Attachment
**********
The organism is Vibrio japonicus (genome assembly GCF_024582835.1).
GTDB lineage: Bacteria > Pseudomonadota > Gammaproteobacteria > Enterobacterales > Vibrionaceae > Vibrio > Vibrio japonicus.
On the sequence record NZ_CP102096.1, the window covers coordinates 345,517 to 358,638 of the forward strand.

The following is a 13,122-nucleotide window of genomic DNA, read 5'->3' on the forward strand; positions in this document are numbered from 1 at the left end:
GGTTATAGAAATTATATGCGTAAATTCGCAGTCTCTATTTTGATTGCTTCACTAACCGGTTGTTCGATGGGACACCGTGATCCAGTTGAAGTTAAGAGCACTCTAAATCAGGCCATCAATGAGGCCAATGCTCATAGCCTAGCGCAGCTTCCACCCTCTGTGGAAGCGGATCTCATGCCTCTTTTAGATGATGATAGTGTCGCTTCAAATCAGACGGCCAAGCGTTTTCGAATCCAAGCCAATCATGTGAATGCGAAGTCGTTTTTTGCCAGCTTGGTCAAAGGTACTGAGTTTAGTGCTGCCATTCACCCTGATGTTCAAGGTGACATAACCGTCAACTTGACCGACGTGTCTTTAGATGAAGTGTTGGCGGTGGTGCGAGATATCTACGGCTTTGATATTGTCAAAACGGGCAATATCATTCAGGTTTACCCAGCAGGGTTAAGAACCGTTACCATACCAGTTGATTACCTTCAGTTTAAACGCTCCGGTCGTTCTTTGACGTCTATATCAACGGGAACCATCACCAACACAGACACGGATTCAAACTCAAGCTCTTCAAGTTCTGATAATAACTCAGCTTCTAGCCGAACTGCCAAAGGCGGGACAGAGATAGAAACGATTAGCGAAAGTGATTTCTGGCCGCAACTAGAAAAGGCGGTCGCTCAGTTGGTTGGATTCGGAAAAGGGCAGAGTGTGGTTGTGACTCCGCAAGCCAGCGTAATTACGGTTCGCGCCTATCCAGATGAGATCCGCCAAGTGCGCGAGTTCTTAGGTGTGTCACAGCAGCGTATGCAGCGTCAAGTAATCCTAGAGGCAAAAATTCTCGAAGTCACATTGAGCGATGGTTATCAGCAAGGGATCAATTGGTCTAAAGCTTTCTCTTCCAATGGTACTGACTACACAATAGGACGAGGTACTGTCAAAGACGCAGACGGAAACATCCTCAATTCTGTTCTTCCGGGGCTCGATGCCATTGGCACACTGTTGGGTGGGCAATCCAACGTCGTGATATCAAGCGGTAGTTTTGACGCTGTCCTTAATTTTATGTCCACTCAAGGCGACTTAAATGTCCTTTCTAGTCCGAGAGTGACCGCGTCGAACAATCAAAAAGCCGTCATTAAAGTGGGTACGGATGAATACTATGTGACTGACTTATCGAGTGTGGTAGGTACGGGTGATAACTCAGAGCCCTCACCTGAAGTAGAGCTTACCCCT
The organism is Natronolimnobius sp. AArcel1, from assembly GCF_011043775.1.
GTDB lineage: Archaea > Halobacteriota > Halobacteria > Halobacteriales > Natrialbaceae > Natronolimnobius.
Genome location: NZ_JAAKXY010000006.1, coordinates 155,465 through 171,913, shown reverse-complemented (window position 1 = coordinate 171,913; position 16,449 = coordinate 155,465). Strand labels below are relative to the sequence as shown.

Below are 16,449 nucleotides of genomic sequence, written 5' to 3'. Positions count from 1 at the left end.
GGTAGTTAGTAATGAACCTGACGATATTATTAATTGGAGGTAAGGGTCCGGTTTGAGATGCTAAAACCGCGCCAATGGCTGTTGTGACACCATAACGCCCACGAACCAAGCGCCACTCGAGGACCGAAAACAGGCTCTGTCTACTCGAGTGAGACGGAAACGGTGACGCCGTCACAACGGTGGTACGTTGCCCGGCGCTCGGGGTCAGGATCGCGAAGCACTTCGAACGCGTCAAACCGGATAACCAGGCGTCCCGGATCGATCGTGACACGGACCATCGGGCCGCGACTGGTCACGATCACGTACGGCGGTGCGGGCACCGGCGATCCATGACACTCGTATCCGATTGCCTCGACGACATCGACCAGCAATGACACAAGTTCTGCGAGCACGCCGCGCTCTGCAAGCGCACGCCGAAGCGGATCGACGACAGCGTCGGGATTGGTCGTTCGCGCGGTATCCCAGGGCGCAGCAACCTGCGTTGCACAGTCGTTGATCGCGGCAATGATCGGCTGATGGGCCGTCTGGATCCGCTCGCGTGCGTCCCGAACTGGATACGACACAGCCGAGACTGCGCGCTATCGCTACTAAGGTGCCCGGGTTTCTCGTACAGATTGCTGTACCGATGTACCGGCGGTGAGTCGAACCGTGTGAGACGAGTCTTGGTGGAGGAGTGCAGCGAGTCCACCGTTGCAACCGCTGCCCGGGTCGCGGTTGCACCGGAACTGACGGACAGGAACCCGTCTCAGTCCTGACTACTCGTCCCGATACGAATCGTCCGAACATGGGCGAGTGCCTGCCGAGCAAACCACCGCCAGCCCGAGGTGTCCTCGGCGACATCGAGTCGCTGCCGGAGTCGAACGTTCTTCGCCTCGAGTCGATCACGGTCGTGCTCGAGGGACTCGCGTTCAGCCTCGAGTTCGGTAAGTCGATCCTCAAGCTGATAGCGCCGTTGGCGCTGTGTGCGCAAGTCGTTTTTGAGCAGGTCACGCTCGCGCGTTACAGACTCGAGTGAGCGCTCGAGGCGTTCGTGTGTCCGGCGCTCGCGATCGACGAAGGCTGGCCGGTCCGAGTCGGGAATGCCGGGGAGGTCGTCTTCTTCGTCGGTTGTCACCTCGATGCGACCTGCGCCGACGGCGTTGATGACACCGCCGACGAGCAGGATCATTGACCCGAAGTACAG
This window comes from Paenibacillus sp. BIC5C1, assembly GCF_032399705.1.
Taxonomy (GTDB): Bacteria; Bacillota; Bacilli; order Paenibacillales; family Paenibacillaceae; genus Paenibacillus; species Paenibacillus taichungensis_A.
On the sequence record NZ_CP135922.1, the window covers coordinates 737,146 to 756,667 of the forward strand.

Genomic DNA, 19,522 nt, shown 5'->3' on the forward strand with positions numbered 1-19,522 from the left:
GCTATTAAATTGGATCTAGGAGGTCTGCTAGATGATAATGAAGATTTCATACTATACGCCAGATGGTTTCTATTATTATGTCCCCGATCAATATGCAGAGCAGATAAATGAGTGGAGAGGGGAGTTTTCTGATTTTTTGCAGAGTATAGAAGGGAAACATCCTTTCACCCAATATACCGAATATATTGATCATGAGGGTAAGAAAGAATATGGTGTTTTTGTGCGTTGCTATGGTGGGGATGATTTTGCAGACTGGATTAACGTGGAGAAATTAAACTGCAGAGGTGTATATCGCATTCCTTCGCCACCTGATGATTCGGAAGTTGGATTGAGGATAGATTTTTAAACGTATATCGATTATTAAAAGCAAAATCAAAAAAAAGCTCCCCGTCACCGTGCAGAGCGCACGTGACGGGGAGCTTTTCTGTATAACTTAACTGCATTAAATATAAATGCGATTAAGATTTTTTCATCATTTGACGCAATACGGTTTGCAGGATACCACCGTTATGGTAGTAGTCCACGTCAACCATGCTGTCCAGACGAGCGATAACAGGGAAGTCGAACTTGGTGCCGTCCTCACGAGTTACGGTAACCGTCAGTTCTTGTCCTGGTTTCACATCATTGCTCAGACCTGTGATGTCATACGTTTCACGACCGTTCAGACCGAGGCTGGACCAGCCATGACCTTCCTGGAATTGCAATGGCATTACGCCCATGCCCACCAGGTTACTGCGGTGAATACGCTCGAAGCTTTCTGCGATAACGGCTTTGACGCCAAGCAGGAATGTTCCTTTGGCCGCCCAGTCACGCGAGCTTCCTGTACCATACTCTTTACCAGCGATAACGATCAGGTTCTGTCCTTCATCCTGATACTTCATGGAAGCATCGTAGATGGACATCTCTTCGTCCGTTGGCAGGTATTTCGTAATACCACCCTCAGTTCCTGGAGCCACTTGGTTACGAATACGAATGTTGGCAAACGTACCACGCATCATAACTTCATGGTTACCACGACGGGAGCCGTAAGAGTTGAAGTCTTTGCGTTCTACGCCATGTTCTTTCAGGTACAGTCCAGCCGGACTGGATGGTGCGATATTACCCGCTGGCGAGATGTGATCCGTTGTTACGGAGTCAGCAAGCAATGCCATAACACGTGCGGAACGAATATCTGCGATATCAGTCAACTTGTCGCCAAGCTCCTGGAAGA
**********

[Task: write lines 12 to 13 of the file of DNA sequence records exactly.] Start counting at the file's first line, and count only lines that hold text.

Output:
Taxonomy (GTDB): Bacteria; Bacillota; Bacilli; order Paenibacillales; family Paenibacillaceae; genus Paenibacillus; species Paenibacillus taichungensis_A.
On the sequence record NZ_CP135922.1, the window covers coordinates 737,146 to 756,667 of the forward strand.